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in ‘jerusalem: a cookbook,’ a world of contrasts in every dish (a giveaway)

Fattoush salad from JERUSALEM cookbook

I CRAVE A SALAD—but one with something more substantial, not just greens. I’d also love an escape (too many garden chores screaming for attention—get me out of here!), but then I remember: I hate to travel.  Thankfully, I have found comforting solutions on both scores in a book I bought last fall, “Jerusalem: A Cookbook” by Yotam Ottolenghi and Sami Tamini, an intimate journey through a cultural fusion of traditions and tastes. I’m making fattoush for lunch–the recipe is on the jump–and offering you two “tickets” to “Jerusalem,” too, in the latest cookbook giveaway.

The book’s collaborators grew up in the city—Yotam in the Jewish west area, Sami in the Muslim east—though neither has lived there for 20-plus years.

“The flavors and smells of this city are our mother tongue,” the London-based pair says in the cookbook’s introduction, acknowledging that they include traditional recipes, interpretations of traditional recipes, and also concoctions that draw on the culture’s gestalt but are theirs alone.

What I love most: Through the lens of these two master foodies, I’m looking at familiar vegetables (though the book is rich with meats and fishes, too) as if they are completely new. Example: a Kohlrabi Salad (with mint and cress and garlic, and a dressing laced with mascarpone and sour cream). The most common Allium in my pantry could become Stuffed Onions (with rice, pine nuts, species and herbs, and a secret ingredient: pomegranate molasses). I have been waiting impatiently since I got the book late last fall till there are fresh figs to combine with sweet potatoes into Roasted Sweet Potatoes and Fresh Figs (one of the most popular dishes, apparently, at the Ottolenghi restaurants in London).  And I am certain my first tomatoes will find their way into Tomato and Sourdough Soup—so brilliantly simple-sounding, I can’t resist. A whole condiment section at the back of the book includes pickles and sauces, from preserved lemons to tahini (which I plan to use on the “Jerusalem: A Cookbook” take on falafel.)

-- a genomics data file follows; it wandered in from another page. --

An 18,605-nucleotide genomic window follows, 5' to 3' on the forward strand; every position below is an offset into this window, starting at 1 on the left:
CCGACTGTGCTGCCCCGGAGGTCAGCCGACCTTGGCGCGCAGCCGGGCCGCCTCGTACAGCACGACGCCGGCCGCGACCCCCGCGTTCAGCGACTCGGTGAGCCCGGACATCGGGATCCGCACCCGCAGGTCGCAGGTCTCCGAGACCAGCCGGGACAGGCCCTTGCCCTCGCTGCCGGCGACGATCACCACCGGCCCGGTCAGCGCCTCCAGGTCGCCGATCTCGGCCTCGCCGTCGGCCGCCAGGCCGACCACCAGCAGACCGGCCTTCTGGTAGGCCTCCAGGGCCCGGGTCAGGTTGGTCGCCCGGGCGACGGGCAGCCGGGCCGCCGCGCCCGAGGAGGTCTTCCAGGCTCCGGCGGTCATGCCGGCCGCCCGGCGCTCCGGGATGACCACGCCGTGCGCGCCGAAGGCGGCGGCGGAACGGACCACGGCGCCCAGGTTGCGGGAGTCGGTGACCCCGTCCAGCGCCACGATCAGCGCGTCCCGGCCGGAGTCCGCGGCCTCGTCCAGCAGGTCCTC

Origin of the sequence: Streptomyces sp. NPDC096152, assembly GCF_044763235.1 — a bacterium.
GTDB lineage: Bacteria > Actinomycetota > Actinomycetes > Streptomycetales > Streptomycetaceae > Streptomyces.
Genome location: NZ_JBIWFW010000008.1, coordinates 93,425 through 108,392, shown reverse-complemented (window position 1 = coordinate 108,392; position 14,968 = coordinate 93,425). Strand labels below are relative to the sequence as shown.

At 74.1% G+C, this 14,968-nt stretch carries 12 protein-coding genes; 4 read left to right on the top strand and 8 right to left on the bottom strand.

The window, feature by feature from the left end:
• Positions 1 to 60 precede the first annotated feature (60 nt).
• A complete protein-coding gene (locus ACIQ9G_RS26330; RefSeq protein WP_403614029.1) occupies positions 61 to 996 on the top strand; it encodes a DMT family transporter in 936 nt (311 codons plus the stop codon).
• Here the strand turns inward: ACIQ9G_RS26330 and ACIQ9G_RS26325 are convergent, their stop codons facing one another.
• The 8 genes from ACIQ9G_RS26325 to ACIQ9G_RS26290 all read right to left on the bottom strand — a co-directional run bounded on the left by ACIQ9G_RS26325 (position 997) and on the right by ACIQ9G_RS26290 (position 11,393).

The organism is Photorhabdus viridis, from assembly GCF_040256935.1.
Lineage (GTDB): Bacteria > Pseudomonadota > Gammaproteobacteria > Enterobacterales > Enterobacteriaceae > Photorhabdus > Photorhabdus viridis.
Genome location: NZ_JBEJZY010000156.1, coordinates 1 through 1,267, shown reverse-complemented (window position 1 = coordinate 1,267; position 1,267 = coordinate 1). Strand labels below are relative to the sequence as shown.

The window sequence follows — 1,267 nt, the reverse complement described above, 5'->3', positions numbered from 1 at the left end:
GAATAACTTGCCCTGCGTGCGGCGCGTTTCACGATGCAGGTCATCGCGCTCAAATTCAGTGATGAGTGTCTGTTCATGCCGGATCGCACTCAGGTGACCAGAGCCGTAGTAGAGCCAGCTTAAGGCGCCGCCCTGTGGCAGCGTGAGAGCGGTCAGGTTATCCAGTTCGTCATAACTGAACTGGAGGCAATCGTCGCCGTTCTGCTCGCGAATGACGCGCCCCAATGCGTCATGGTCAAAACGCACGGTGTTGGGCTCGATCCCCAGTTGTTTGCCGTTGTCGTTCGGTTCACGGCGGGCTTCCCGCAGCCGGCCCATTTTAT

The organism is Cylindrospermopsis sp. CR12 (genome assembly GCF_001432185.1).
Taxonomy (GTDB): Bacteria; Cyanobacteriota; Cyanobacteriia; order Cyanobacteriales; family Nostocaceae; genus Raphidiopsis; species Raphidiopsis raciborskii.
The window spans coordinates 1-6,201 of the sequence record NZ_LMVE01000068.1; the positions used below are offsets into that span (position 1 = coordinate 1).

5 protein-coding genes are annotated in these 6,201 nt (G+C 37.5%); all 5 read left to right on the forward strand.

For now, though, while I wait for each harvest in its time—the spirit of the cookbook, like that of the city it honors, is to eat seasonally and locally—there is that more-than-a-salad salad I’ve been craving.

And here it is: Na’ama’s Fattoush, a chopped salad with bread and a yogurty-or-buttermilk dressing that could variously be called Arab salad or Israeli salad–like so many recipes in “Jerusalem,” the provenance is impossible to pin down. (Na’ama, whose influence is felt elsewhere in the book as well, is Sami’s mother.)

Na’ama’s fattoush

(recipe from “Jerusalem: A Cookbook,” copyright Yotam Ottolenghi and Sami Tamimi; photos by Jonathan Lovekin.)

ingredients

  • scant 1 cup / 200 g Greek yogurt and  cup plus
2 tbsp / 200 ml whole milk, or 1 cups /
400 ml buttermilk (replacing both
yogurt and milk)
  • 2 large stale Turkish flatbread or naan (9 oz /
250 g in total)
  • 3 large tomatoes (13 oz /
380 g in total), cut into
-inch / 1.5cm dice
  • 3 oz / 100 g radishes, thinly sliced
  • 3 Lebanese or mini cucumbers (9 oz /
250 g in total), peeled and chopped into
-inch / 1.5cm dice
  • 2 green onions, thinly sliced
  •  oz / 15 g fresh mint
  • scant 1 oz / 25 g flat-leaf parsley, coarsely chopped
  • 1 tbsp dried mint
  • 2 cloves garlic, crushed
  • 3 tbsp freshly squeezed lemon juice
  •  1/4 cup / 60 ml olive oil,
plus extra to drizzle
  • 2 tbsp cider or white wine vinegar
  •  tsp freshly ground
black pepper
  • 1 tsp salt
  • 1 tbsp sumac or more
to taste, to garnish

steps:

If using yogurt and milk, start at least 3 hours and up to a day in advance by placing both in a bowl. Whisk well and leave in a cool place or in the fridge until bubbles form on the surface. What you get is a kind of homemade buttermilk, but less sour.

Tear the bread into bite-size pieces and place in a large mixing bowl. Add your fermented yogurt mixture or commercial buttermilk, followed by the rest of the ingredients, mix well, and leave for 10 minutes for all the flavors to combine.